I’d also like to add that getting an edit letter from Michelle is arguably the single coolest gift I’ve been given. To see someone other care about your work that much—to get that invested in it. Speechless.
Michelle, tell us about your experience mentoring Jason Hine.
Jason was very eager to get started. He didn’t want to wait for my notes on the full manuscript. He dived right into the edits the minute I laid out some suggestions in an email, and things just kept moving from there. He got a sensitivity reader lined up to double check all the diversity in Nightmare Ink. We worked on character arc. As the agent round got closer, we had fun polishing a query and pitch. I think we only did one round on the query because the first draft came out so strong. Jason really attacked edits. He was very driven to produce the finest manuscript possible.
Jason, after Pitch Wars, you signed with Lauren Spieller of Triada US. Please, tell us about “The Call.” We love all the details about the offer, how they contacted you, how you responded, celebrations, emotions . . . How long did you have to wait and how did you distract yourself? Anything! We love hearing about all of it.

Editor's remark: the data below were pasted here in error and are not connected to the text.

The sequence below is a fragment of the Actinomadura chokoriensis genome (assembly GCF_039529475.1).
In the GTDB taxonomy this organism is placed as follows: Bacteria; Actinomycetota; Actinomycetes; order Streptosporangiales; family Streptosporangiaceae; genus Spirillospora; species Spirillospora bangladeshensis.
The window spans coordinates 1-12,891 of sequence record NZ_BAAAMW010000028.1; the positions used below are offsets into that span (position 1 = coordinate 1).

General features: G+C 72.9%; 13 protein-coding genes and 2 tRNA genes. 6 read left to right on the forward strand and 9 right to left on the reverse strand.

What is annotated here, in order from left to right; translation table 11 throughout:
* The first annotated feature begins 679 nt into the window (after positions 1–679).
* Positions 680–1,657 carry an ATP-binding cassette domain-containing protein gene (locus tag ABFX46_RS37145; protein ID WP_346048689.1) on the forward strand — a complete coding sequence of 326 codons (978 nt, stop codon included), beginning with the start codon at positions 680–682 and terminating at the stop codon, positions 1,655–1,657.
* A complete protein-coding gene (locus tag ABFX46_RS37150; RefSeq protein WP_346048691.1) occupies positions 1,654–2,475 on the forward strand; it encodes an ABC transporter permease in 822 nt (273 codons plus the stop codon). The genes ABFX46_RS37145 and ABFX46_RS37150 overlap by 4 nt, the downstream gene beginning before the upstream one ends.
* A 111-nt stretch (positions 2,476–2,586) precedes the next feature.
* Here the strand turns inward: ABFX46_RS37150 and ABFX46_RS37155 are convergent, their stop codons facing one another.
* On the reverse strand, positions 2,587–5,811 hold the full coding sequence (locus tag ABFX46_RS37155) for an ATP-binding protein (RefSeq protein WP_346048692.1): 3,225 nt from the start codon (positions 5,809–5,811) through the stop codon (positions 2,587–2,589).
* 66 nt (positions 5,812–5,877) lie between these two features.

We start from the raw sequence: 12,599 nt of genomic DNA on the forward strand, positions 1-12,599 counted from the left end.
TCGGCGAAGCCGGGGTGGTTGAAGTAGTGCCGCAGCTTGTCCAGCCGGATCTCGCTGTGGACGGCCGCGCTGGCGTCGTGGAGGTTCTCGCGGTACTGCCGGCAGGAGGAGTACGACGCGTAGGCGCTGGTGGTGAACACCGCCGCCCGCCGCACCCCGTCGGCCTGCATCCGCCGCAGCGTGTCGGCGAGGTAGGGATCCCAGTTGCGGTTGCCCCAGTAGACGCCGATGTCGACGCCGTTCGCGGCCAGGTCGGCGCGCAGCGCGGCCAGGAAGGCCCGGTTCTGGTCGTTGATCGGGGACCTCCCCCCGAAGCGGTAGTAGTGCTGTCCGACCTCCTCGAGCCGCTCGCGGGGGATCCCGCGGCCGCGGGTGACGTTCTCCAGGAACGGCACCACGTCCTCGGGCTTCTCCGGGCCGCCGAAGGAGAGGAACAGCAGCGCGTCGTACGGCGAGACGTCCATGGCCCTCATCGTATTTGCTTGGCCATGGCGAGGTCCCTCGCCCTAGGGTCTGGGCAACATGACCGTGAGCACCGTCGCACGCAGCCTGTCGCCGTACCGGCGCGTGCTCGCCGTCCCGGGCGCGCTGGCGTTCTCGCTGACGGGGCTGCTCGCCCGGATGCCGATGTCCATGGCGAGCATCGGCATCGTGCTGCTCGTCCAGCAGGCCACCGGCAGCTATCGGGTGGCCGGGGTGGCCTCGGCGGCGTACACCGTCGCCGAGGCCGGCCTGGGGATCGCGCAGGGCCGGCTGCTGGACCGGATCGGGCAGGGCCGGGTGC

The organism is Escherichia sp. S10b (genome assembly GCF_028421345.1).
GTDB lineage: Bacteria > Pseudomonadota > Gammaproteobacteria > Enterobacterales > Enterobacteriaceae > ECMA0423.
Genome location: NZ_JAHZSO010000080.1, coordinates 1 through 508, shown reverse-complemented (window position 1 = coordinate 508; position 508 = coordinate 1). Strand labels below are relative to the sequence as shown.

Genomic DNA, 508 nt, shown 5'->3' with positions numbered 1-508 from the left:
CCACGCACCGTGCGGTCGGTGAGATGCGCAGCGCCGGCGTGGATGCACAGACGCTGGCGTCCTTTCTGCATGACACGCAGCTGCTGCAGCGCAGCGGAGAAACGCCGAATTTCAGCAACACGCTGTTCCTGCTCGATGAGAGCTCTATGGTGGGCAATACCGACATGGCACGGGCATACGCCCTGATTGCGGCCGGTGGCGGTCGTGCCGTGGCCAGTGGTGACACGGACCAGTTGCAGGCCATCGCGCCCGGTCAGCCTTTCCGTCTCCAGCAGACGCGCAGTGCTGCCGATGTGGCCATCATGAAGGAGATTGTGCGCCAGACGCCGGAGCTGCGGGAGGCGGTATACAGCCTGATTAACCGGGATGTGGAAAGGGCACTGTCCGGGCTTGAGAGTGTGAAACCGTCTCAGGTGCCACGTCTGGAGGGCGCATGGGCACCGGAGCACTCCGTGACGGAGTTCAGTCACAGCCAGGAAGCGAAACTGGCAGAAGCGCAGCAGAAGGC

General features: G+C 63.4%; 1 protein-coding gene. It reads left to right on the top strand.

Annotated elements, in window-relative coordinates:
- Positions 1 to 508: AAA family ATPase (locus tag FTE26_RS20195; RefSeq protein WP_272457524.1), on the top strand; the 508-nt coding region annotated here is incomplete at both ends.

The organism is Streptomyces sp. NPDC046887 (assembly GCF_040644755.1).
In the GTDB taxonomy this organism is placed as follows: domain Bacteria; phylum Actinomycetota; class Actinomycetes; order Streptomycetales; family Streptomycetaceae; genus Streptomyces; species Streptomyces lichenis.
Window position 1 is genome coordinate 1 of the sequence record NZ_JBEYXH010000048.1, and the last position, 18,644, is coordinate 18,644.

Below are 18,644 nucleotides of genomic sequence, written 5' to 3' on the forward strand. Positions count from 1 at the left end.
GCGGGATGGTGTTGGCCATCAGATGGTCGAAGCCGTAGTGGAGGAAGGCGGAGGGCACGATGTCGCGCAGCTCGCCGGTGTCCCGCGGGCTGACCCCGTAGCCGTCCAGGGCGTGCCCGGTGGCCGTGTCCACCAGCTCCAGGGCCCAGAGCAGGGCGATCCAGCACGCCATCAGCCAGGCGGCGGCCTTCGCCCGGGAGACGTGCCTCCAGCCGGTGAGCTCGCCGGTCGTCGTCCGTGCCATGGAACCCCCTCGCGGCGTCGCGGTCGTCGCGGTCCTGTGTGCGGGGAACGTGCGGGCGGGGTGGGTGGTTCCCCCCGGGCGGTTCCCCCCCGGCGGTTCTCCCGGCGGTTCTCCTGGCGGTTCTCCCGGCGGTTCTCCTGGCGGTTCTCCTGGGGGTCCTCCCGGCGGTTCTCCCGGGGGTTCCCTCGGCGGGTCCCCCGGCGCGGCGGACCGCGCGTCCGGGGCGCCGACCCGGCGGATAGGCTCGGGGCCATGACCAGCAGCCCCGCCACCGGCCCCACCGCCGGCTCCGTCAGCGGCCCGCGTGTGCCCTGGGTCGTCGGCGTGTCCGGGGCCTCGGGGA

Oh, so many feels.
Lauren was on my short list from the time this contest opened. She was the first person to request a full of NIGHTMARE INK through Pitch Wars but, another Pitch Wars agent actually offered representation first. I’d made it—after years of hard work I had a solid offer and a book that I felt proud of.
But something still felt missing. (I know, weird, right?)
I pushed that aside and notified the other agents who had my manuscript. I set a two week deadline because of the holiday. Every day I woke up super early (Pacific Standard Time) after barely sleeping, and checked my email for news from NYC. More offers came in, but no Lauren. Time was almost up.
I’d been following Lauren on Twitter since this whole thing started (and if you aren’t already, you need to be. Do it. Do it now!). She is damned funny and whip smart, and I thought it’d be a great match. I was holding out hope that I’d hear back from her before my closing date.